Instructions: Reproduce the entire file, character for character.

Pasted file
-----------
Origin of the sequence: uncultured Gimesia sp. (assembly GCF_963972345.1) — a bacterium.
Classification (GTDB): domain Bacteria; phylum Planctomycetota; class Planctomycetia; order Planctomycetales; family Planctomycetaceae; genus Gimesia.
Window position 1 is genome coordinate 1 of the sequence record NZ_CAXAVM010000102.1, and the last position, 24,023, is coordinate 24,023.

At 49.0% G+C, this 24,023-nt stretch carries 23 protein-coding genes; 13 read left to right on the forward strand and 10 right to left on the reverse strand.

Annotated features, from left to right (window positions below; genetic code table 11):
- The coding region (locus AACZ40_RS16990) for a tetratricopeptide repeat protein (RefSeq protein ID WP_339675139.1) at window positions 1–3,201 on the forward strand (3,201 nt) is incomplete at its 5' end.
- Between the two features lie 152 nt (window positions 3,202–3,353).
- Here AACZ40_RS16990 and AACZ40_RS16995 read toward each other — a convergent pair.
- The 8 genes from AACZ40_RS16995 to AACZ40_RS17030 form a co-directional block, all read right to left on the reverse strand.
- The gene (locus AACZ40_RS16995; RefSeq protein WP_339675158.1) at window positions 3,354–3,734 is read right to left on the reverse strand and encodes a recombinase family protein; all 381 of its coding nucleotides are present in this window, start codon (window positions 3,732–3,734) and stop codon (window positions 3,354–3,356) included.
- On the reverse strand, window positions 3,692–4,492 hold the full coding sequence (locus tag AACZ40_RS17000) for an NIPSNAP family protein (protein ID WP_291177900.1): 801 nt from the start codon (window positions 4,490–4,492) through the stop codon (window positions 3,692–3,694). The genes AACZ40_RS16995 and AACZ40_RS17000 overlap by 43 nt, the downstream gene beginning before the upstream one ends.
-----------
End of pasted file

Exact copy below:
Origin of the sequence: uncultured Gimesia sp. (assembly GCF_963972345.1) — a bacterium.
Classification (GTDB): domain Bacteria; phylum Planctomycetota; class Planctomycetia; order Planctomycetales; family Planctomycetaceae; genus Gimesia.
Window position 1 is genome coordinate 1 of the sequence record NZ_CAXAVM010000102.1, and the last position, 24,023, is coordinate 24,023.

At 49.0% G+C, this 24,023-nt stretch carries 23 protein-coding genes; 13 read left to right on the forward strand and 10 right to left on the reverse strand.

Annotated features, from left to right (window positions below; genetic code table 11):
- The coding region (locus AACZ40_RS16990) for a tetratricopeptide repeat protein (RefSeq protein ID WP_339675139.1) at window positions 1–3,201 on the forward strand (3,201 nt) is incomplete at its 5' end.
- Between the two features lie 152 nt (window positions 3,202–3,353).
- Here AACZ40_RS16990 and AACZ40_RS16995 read toward each other — a convergent pair.
- The 8 genes from AACZ40_RS16995 to AACZ40_RS17030 form a co-directional block, all read right to left on the reverse strand.
- The gene (locus AACZ40_RS16995; RefSeq protein WP_339675158.1) at window positions 3,354–3,734 is read right to left on the reverse strand and encodes a recombinase family protein; all 381 of its coding nucleotides are present in this window, start codon (window positions 3,732–3,734) and stop codon (window positions 3,354–3,356) included.
- On the reverse strand, window positions 3,692–4,492 hold the full coding sequence (locus tag AACZ40_RS17000) for an NIPSNAP family protein (protein ID WP_291177900.1): 801 nt from the start codon (window positions 4,490–4,492) through the stop codon (window positions 3,692–3,694). The genes AACZ40_RS16995 and AACZ40_RS17000 overlap by 43 nt, the downstream gene beginning before the upstream one ends.